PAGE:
This reinforces a view held widely in the wellness industry – that treatments such as hydrotherapy, have the potential to improve health globally and should be taken seriously as preventative health modalities.

About the study
The production of The thermal effects of water immersion on health outcomes: an integrative review involved a literature search of online medical papers relating to wet water immersion in digital medical journals – the authors found 6,705 papers which were narrowed down to 13, based on selection criteria.

In the 13 papers, immersion heights varied relative to parts of the body, with four studies using immersion to the lower sternum, one to the navel, and eight where only a part of the body was immersed, such as the feet.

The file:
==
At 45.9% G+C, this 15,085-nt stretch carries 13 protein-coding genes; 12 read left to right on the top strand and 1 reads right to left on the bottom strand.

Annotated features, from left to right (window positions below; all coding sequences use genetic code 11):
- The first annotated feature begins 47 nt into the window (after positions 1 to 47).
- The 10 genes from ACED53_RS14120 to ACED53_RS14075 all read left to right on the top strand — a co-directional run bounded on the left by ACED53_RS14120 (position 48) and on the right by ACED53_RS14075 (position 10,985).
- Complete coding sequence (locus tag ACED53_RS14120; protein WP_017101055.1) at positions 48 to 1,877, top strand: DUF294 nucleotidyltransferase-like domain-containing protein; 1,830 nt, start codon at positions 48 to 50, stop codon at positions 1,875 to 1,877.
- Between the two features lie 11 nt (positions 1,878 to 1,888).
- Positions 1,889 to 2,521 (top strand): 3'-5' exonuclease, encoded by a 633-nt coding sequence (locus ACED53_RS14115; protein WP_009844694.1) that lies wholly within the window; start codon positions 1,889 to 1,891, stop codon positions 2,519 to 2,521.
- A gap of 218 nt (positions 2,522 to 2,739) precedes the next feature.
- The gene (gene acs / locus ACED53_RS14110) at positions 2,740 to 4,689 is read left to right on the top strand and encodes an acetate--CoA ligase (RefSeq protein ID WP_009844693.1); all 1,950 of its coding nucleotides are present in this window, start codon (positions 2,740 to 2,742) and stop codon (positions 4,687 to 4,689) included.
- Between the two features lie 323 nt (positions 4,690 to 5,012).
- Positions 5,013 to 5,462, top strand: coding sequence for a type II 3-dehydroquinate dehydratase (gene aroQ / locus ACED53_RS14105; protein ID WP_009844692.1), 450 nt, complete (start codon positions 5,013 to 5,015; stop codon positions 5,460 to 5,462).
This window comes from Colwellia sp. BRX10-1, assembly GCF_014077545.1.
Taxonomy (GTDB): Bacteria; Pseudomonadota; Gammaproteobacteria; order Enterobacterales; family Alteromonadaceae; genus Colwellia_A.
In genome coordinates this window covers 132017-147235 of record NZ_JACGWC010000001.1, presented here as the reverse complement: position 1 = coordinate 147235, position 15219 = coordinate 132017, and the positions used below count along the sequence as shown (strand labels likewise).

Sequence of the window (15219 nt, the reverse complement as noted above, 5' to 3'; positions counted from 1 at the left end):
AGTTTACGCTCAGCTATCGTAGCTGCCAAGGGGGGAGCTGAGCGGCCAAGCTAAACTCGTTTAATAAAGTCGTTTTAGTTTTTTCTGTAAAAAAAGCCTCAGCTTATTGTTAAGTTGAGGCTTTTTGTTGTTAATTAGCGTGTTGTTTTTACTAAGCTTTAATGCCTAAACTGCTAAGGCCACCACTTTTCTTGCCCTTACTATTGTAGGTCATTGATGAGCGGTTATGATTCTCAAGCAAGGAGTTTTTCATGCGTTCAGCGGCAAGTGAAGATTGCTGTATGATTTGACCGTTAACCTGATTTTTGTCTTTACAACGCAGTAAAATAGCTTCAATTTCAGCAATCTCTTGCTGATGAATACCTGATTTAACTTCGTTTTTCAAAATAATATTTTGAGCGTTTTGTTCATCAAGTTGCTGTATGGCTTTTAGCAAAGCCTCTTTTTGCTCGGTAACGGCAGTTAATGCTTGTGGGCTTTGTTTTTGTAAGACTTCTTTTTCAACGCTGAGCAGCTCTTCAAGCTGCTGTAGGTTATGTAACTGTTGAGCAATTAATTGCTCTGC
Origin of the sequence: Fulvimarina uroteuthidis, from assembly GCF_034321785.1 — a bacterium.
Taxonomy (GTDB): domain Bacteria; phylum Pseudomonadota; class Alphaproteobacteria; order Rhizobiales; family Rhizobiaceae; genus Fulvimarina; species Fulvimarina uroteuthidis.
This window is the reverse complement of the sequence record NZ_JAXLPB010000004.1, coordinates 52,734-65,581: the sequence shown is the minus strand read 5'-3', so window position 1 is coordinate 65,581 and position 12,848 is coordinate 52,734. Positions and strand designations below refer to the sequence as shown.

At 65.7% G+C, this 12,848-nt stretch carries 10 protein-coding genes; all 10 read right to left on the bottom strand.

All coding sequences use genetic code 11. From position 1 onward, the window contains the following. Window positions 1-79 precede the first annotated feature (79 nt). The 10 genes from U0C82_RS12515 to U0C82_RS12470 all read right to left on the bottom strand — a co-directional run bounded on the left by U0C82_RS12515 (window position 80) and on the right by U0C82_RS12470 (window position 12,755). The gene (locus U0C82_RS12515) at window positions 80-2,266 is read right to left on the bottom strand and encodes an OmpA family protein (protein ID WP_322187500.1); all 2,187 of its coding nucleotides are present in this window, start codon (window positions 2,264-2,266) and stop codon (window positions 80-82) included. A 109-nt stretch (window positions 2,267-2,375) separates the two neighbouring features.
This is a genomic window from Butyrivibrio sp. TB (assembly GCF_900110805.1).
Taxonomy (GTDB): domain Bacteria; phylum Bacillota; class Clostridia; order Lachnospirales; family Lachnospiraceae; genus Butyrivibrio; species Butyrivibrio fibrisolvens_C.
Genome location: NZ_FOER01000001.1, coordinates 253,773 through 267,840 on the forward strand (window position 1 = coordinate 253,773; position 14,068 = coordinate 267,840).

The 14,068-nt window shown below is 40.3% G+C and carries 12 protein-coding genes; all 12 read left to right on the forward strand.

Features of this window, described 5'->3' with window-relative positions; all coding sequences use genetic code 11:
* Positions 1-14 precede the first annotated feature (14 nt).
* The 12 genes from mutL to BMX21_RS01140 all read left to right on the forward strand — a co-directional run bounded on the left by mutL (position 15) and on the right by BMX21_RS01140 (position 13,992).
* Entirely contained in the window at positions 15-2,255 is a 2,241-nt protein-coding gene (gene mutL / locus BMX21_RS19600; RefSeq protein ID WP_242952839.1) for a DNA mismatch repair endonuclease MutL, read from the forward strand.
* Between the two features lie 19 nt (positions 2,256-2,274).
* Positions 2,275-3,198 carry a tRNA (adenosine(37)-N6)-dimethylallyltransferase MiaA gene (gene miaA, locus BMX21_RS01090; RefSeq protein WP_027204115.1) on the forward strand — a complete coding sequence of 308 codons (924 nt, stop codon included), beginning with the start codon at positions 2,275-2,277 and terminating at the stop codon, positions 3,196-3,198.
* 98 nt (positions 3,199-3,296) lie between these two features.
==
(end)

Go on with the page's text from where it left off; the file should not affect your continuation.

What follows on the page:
Immersion temperatures and methods differed, techniques used included the use of a bathtub, bucket, tank, acrylic container, immersion chamber, and bath machine.

The authors highlighted that because immersion techniques varied across the 13 studies, the health benefits could not all be clearly explained. However, they expect the findings to be beneficial for providing research guidelines for studies on the application of water immersion.
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Uniting the world of spa & wellness
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News   Products   Magazine   Subscribe
NEWS
Hydrotherapy proven to be both preventative and therapeutic health treatment
POSTED 07 Aug 2020 . BY Megan Whitby